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Attorneys debate jury instructions in Aaron Hernandez trial

Former New England Patriots tight end Aaron Hernandez hugged his defense attorneys, including George Leontire.Pat Greenhouse/Globe Staff

Lawyers for Aaron Hernandez are likely to rest their case Wednesday afternoon, paving the way for closing arguments Thursday in the double-murder trial of the former New England Patriots star.

Jose Baez, a lawyer for Hernandez, said Tuesday in Suffolk Superior Court that the defense plans to call three witnesses Wednesday before resting. He did not name them.

Testimony was suspended Tuesday while Judge Jeffrey Locke heard arguments on outstanding motions and the instructions he will give jurors before they start deliberating.

Hernandez, 27, has pleaded not guilty to charges of killing Daniel de Abreu and Safiro Furtado in a drive-by shooting in Boston’s South End in the early morning hours of July 16, 2012.

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He has also pleaded not guilty to a witness intimidation charge for allegedly shooting Alexander Bradley, his former friend and marijuana supplier, in February 2013 in Florida in an effort to silence him about the killings.

On Tuesday, Ronald Sullivan, another lawyer for Hernandez, argued Locke should acquit him of the witness intimidation charge, because prosecutors have not “made out a case sufficient to move on to the jury” on that count.

Sullivan said that, at the time of the alleged shooting in Florida, Bradley had “no intention whatsoever” of cooperating with law enforcement and therefore could not be considered a witness.

“There is no evidence that Mr. Hernandez did any act for the purpose . . . of influencing Mr. Bradley,” Sullivan said.

Prosecutor Teresa Anderson countered that Bradley’s statement to Hernandez, shortly before the Florida shooting, referencing the “stupid [expletive] you did in Boston” warranted the charge going to the jury.

She said a “reasonable jury could find” that Hernandez shot Bradley to silence him.

Locke took the defense motion under advisement.

Bradley testified that he was behind the wheel of Hernandez’s Toyota 4Runner when the athlete reached across him from the front passenger seat and fired the fatal shots into the victims’ BMW.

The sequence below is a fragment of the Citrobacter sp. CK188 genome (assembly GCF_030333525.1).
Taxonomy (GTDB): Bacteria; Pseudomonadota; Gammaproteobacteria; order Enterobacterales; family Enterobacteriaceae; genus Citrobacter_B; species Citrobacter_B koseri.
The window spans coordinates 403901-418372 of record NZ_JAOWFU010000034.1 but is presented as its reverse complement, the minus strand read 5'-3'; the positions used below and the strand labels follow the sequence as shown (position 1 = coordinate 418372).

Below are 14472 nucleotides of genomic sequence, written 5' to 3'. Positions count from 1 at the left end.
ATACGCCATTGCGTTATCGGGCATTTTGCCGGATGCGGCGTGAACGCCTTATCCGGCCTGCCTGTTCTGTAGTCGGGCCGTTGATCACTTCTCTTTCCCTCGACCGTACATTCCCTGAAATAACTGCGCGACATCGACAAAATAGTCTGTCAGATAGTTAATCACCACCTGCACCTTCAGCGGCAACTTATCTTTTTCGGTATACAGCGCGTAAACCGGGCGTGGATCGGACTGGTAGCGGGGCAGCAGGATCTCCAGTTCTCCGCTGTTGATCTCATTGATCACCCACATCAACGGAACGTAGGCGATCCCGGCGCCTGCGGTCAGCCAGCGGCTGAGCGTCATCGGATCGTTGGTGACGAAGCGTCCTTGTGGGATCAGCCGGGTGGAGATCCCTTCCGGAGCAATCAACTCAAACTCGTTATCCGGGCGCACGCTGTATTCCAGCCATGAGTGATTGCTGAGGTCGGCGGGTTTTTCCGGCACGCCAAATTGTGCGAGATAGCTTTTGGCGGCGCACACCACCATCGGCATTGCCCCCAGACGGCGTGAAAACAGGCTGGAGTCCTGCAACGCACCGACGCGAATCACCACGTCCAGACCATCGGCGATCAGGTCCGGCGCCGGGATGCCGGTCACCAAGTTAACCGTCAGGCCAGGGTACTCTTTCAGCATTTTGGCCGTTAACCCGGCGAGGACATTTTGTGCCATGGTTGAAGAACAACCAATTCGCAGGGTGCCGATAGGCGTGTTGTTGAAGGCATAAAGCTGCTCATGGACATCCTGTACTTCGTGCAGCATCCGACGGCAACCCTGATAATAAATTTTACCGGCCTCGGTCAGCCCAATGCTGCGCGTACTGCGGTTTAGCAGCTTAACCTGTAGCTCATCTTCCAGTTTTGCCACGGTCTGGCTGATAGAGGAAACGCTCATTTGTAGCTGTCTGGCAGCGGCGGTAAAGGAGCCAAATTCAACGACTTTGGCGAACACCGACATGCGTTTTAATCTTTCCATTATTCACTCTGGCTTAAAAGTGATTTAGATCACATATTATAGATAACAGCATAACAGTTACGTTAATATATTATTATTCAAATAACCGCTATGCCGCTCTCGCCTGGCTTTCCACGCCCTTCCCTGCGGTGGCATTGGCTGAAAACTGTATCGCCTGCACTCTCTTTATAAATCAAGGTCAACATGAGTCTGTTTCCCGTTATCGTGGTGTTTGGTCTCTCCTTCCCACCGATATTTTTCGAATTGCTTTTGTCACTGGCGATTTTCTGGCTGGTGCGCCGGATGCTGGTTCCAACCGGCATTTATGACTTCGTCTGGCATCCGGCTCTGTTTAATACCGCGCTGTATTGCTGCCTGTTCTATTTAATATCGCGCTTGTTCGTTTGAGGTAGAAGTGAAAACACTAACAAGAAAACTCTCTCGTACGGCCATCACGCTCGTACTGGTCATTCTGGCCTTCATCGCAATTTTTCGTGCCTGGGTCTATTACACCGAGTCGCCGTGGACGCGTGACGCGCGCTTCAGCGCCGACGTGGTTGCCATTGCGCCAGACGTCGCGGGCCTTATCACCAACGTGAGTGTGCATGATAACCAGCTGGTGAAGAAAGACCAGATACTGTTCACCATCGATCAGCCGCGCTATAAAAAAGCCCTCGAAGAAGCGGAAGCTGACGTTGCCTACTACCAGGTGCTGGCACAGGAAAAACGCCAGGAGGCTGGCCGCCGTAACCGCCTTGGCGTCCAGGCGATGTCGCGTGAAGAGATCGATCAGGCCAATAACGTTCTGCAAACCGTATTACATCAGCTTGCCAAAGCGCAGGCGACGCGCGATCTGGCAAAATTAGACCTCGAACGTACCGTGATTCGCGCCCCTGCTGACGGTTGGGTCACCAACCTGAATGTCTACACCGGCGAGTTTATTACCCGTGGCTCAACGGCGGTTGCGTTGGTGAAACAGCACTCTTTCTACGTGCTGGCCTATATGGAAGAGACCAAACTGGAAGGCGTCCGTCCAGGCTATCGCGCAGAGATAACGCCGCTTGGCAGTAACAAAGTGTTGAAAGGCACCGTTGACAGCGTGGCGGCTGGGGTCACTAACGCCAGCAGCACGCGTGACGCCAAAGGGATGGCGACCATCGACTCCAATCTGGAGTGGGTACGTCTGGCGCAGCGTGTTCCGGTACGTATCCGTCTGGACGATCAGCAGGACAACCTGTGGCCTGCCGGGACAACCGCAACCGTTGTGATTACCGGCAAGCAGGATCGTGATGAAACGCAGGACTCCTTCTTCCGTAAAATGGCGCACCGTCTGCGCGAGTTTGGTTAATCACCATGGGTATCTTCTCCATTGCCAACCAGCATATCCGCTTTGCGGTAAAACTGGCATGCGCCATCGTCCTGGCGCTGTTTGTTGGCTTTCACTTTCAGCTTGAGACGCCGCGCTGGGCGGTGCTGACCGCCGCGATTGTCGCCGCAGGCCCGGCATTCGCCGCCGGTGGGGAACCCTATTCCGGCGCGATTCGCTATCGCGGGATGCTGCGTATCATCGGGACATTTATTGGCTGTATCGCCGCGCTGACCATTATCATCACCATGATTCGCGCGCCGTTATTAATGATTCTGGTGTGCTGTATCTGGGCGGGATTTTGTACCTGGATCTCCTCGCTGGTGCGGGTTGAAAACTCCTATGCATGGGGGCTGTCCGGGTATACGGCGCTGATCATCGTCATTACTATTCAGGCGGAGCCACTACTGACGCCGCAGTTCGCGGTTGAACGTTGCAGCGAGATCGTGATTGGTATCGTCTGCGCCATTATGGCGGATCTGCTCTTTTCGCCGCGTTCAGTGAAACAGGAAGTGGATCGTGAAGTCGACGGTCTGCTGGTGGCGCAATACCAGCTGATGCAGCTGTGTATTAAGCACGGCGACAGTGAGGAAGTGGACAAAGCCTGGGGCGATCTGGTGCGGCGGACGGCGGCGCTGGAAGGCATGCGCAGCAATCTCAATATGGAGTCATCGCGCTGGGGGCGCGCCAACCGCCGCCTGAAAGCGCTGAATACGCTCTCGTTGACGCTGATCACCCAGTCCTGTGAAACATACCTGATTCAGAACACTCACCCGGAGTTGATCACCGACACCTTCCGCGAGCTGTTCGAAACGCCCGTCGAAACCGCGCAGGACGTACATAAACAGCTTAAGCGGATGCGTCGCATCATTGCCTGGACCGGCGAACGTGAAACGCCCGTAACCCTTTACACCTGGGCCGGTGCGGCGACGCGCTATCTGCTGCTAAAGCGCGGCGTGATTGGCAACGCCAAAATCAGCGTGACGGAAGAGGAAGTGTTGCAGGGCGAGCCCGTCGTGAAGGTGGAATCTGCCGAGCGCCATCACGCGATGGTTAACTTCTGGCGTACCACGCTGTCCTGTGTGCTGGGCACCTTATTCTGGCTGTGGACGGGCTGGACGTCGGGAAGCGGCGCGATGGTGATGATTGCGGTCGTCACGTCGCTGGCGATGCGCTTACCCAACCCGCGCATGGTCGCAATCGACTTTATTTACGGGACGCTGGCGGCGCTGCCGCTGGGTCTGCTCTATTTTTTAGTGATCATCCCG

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The defense claims Bradley shot the men. He testified under an immunity deal and is currently jailed in Connecticut for an unrelated club shooting in Hartford in 2014.

In a court filing submitted Tuesday, lawyers for Hernandez asked Locke to instruct jurors to acquit Hernandez of the murders if they believe Bradley may have pulled the trigger.

“You are required to resolve in favor of the defendant any reasonable doubt which you have in the choice between the defendant and Alexander Bradley as the person who committed this crime,” the proposed defense instruction read. “Thus, if you have a reasonable doubt as to which person committed the offense, you must give the defendant the benefit of that doubt and find him not guilty.”

Prosecutors take a slightly different view.

In their proposed instructions, they asked Locke to tell jurors that “it is not necessary to prove that no one other than the defendant could have performed the acts alleged in this case,” only that Hernandez committed the murders beyond a reasonable doubt.

During Tuesday’s hearing, lawyers on both sides also clashed over the proposed language to describe Hernandez’s actions after the slayings.

Sullivan objected to references that Hernandez “hid” the 4Runner at his cousin’s home in Bristol, Conn. Police discovered the vehicle there nearly a year after the killings.

Locke said his instructions will include a reference to Hernandez “garaging,” rather than hiding, the 4Runner in Bristol.

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Sullivan also flagged the government’s proposed language indicating Hernandez “disposed of” his cellphone and the murder weapon.

“I don’t think you’d like the word ‘concealed’ any better,” Locke said.

Anderson suggested the phrase “discarded” by way of compromise, and Sullivan offered up “no longer possessed.”

Locke said he would consider the precise wording.

Hernandez is already serving a life sentence for the June 2013 fatal shooting of Odin Lloyd. The state’s highest court will automatically review his first-degree murder conviction in that case.

The once-promising athlete was in high spirits Tuesday, laughing heartily with his defense team before the hearing began.

Hernandez, dressed in a gray suit with a blue shirt and tie, smiled when Sullivan showed him an image on his phone before he was led from the courtroom.


Travis Andersen can be reached at tandersen@globe.com. Follow him on Twitter @TAGlobe.